How many of you have an old brushed motor dyno lying around, a brushed motor tester, or something that runs a motor? If you were like me, an old timer, I have a few of these items collecting dust on shelf. What I am about to talk about is not new. There are a few of you who have figured out what I am about to tell you but there are others, like me, that didn’t put to much effort into it to make it work with brushless motors, until now.
Since I didn’t want to keep wiping the dust off some of this equipment I decided to go find a solution to the problem that brushless motors caused me. I have two brushed motor dyno’s, a Competition Electronics Turbo Dyno and a Robitronics ProMaster Motor Tester. None of these were designed for brushless motors. Now I could have sold them before brushless took off but I didn’t think that far ahead. Besides, I wouldn’t have been able to write this article or test some of my motors.
Enter into the picture the Astro Flight Servo Tester, item number 105. This device acts like your radio by providing a signal to your receiver that tells the servo what to do for around. The best part is it isn’t all that expensive, $35.00, when you talk about how much you spent on your dyno that is collecting dust. Well that is all fine and dandy if you have a servo but I needed something to power the motor. That is where the speed control enters the scene.
With the speed control you have to choose which one you can use. For example, I wanted one that will turn on right away and not go through a boot up sequence. I am sure you could find a way to use one that goes through some sort of boot up sequence but I didn’t. Instead, I chose one that will turn on right away and that one is the Hobbywing Justock. This unit can usually be purchased for around $50.00.
Now as I start to put the pieces of the puzzle together you probably realize that without calibrating the speed control to the servo tester I have paperweights.
So let’s do this first. Let’s connect the speed control to the servo tester, just like you would plug in the speed control to the receiver if you were putting it into your car. Now we need find a power supply for the speed control which is your battery so go ahead and connect it to the speed control and while you are at it connect the speed control to the motor. For the servo tester, double check to make sure the dial is set in the middle. Refer to your calibration steps for your speed control to begin the calibration process. You will turn the dial on the servo tester to simulate forward and then brake/reverse. Once you have completed the process you can now run the motor using the dial on the servo tester to ensure the motor is running in the proper direction. Once this has been set leave it at wide open throttle.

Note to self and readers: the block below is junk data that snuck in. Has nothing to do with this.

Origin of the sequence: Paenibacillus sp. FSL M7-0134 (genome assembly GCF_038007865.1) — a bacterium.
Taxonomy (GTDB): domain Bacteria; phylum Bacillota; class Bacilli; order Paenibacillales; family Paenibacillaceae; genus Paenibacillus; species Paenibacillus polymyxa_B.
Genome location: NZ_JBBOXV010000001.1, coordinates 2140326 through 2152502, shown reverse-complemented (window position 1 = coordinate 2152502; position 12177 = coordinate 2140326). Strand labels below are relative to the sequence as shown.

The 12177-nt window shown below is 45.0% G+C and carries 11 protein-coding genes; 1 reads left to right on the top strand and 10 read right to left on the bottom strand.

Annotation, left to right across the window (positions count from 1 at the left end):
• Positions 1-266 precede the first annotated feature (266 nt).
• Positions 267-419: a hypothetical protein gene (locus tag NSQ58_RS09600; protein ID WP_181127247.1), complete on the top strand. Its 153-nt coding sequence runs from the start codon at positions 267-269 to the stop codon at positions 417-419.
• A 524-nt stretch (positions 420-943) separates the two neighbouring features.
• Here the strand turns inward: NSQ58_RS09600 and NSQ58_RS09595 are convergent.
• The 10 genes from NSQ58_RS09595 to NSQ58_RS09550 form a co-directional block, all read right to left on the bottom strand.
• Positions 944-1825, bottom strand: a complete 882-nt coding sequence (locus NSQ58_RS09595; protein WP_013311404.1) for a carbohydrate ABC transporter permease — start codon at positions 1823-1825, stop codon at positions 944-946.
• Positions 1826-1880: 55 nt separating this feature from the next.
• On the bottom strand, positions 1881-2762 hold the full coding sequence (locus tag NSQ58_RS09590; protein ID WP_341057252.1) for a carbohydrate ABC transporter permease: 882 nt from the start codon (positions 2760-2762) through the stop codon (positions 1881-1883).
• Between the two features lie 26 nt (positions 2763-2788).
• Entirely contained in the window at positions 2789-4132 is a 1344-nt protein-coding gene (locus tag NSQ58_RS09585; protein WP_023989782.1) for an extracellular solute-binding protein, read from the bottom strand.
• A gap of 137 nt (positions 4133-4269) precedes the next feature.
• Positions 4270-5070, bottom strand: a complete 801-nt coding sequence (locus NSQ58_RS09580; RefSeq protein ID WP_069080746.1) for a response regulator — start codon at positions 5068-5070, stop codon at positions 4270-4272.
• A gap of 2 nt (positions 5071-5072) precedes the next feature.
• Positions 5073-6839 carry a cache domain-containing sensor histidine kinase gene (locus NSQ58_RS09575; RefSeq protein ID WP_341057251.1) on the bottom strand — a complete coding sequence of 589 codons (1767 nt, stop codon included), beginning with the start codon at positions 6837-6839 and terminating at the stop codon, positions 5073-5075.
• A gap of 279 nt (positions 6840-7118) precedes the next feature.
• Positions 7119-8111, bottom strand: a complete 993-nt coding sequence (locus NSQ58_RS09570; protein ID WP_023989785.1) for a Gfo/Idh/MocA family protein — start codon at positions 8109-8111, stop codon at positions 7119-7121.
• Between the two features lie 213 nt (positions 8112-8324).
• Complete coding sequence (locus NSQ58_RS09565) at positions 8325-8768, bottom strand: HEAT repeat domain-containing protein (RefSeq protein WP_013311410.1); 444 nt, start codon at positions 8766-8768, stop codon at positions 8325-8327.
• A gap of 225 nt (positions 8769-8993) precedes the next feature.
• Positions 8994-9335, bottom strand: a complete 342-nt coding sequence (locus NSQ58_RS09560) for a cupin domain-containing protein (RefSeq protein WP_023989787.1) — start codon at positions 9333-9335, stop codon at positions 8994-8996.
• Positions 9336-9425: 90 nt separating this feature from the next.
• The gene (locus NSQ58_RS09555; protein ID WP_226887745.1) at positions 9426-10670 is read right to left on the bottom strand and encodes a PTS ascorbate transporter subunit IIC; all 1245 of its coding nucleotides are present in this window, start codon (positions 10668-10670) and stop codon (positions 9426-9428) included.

Alright, with the servo tester now calibrated to the speed control and set to run wide open, we can disconnect the battery from it. Now we will take the two power leads from the dyno, usually red and black, aka positive and negative, and connect them to the power leads on the speed control, positive and negative.
This step is important because you are using the dyno as the power source to the speed control. Never, under any circumstances do you hook up your speed control to the power source of the dyno. Most likely, the power source for the dyno is 12 volts and I don’t know of to many speed controls that can handle a 12 volt input, at least the one I chose to use can’t. So be sure the leads from the power source are going to the dyno and not to the speed control.
Now setup the motor, speed control, servo tester and dyno to test the motor. I am going to assume you know how to do that so I will not go into detail here. With that said startup the dyno to begin the test. Power will be supplied to the speed control which in turn will power up the servo tester which will tell the speed control to run at full throttle which will tell the motor to run as fast as you can. The dyno will then take its readings and once completed you can view the results.
If you wish to use a speed control that goes through a boot up sequence you can. You will need to provide a power source to accomplish this in order to keep the speed control on. I found that using 4 AA sized batteries will work as the power source. You will plug in the wire that runs from your AA batteries into the connector with the two wires. I had a battery cradle from a radio I purchased which had an on/off switch. So with the battery connected to the servo tester and the servo tester connected to the speed control, when I turned the switch on the speed control would turn on. With this setup, you don’t have to worry about using the dyno to supply the power to the speed control to turn it on.
For just under $85.00 you will be able to bring new life to your dyno or anything else that ran a brushed motor using this setup. Yes there is another way to accomplish the same thing, such as using your radio and receiver, but if you want a more permanent solution I think you will find this one to be acceptable.